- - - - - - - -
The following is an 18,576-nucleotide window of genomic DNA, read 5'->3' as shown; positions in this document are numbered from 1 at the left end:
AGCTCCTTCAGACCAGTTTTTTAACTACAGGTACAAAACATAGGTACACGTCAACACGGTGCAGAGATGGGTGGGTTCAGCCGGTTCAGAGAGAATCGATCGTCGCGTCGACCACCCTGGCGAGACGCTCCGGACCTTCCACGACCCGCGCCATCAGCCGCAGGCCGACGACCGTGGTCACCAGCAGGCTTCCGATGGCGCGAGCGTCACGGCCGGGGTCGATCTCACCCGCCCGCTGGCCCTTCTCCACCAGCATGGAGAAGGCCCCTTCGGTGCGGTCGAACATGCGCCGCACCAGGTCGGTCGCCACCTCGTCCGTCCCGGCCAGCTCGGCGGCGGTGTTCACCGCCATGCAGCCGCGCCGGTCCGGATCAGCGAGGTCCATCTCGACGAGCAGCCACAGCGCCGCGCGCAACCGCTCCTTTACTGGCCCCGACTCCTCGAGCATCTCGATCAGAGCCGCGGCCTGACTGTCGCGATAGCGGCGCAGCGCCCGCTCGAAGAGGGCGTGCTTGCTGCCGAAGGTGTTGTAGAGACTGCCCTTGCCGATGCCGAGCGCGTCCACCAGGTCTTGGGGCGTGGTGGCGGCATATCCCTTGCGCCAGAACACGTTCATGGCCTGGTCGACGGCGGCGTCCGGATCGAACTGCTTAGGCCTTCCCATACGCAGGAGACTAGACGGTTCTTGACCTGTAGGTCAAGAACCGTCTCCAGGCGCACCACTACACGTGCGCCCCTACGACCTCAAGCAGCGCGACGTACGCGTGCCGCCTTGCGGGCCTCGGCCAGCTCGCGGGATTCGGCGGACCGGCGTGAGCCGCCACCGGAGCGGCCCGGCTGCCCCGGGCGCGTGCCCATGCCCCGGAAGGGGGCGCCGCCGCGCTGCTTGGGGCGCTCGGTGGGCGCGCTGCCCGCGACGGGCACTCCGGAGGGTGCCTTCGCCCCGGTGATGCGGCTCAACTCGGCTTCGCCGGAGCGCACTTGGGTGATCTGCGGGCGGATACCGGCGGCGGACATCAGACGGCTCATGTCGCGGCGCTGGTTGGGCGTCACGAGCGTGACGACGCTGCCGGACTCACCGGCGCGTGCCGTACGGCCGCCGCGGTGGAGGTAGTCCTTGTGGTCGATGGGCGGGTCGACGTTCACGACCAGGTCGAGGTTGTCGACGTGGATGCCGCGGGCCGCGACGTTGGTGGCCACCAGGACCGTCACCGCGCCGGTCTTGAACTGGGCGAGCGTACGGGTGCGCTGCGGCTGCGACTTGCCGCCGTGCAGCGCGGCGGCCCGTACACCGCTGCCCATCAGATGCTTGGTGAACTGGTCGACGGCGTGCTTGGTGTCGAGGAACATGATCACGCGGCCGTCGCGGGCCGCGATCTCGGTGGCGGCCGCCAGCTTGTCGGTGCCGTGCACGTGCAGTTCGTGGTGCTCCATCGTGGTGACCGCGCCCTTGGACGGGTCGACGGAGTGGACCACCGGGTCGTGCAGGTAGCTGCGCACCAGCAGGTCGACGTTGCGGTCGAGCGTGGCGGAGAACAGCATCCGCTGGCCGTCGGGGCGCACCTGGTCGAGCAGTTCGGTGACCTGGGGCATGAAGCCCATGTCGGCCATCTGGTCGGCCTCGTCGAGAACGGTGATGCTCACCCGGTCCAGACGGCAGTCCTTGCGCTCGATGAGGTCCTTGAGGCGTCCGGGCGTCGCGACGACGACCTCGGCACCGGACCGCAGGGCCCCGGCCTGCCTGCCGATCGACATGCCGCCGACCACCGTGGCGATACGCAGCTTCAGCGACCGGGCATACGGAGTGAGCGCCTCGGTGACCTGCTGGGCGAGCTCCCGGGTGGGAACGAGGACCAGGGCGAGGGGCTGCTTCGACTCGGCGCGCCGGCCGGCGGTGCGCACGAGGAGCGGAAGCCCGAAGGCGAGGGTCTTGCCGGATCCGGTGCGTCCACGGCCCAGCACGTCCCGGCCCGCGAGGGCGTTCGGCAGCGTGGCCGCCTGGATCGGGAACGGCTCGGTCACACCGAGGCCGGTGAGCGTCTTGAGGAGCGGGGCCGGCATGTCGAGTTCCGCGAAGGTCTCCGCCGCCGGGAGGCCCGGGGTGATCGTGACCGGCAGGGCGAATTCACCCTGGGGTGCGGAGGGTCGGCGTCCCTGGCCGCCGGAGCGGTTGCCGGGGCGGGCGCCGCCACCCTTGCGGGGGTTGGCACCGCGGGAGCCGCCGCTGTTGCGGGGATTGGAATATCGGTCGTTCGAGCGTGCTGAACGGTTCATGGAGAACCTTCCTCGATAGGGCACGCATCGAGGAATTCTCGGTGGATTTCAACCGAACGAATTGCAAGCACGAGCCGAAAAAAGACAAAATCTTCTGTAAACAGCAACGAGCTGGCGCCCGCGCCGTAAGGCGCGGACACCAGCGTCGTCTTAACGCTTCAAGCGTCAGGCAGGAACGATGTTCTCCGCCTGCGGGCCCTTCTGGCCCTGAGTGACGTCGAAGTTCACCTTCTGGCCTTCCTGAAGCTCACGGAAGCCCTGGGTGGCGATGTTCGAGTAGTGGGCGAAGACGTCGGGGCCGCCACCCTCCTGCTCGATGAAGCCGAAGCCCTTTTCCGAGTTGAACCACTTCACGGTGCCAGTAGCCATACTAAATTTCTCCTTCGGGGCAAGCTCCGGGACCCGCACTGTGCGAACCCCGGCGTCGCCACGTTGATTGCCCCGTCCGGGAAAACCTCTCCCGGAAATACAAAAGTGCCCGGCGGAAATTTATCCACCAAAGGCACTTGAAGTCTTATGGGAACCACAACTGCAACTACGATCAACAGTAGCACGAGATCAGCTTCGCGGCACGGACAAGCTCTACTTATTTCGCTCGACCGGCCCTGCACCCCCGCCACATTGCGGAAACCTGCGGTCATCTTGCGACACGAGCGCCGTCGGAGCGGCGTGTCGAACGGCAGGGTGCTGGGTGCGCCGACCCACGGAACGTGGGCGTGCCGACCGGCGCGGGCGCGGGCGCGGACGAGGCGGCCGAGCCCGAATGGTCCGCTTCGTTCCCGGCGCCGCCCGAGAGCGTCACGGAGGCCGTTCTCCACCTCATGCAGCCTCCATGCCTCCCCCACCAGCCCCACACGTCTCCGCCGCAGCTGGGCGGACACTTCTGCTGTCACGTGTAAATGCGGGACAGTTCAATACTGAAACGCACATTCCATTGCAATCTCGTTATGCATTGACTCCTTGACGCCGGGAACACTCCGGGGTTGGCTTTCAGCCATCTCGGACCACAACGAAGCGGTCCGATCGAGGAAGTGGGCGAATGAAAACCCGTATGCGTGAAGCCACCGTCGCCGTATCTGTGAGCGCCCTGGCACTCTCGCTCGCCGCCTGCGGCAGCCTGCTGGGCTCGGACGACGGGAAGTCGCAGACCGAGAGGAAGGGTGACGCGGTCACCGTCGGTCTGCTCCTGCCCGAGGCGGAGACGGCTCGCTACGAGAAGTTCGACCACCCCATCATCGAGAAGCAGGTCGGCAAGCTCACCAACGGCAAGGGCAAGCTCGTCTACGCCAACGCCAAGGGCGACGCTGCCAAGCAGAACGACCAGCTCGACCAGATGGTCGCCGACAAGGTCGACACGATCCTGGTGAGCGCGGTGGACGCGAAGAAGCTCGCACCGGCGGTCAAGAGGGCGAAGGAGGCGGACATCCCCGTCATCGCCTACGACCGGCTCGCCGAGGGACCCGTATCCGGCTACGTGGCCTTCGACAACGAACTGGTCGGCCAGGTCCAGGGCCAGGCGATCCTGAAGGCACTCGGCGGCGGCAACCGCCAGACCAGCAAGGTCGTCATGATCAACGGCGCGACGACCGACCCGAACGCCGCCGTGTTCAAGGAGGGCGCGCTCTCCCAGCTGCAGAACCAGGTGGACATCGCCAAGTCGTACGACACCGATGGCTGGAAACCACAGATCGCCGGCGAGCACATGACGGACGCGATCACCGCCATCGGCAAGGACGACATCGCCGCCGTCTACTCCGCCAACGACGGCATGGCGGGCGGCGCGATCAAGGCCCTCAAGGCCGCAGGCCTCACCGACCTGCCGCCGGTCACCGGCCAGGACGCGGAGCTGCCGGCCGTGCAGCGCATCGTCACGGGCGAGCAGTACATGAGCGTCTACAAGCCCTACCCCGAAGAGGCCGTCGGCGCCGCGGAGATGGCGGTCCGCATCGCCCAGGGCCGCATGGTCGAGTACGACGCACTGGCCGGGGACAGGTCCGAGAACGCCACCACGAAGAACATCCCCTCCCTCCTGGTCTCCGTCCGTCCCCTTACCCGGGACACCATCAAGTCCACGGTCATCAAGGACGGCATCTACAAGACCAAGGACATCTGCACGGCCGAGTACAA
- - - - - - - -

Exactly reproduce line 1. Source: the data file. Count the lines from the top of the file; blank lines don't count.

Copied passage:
The following is an 18,576-nucleotide window of genomic DNA, read 5'->3' as shown; positions in this document are numbered from 1 at the left end: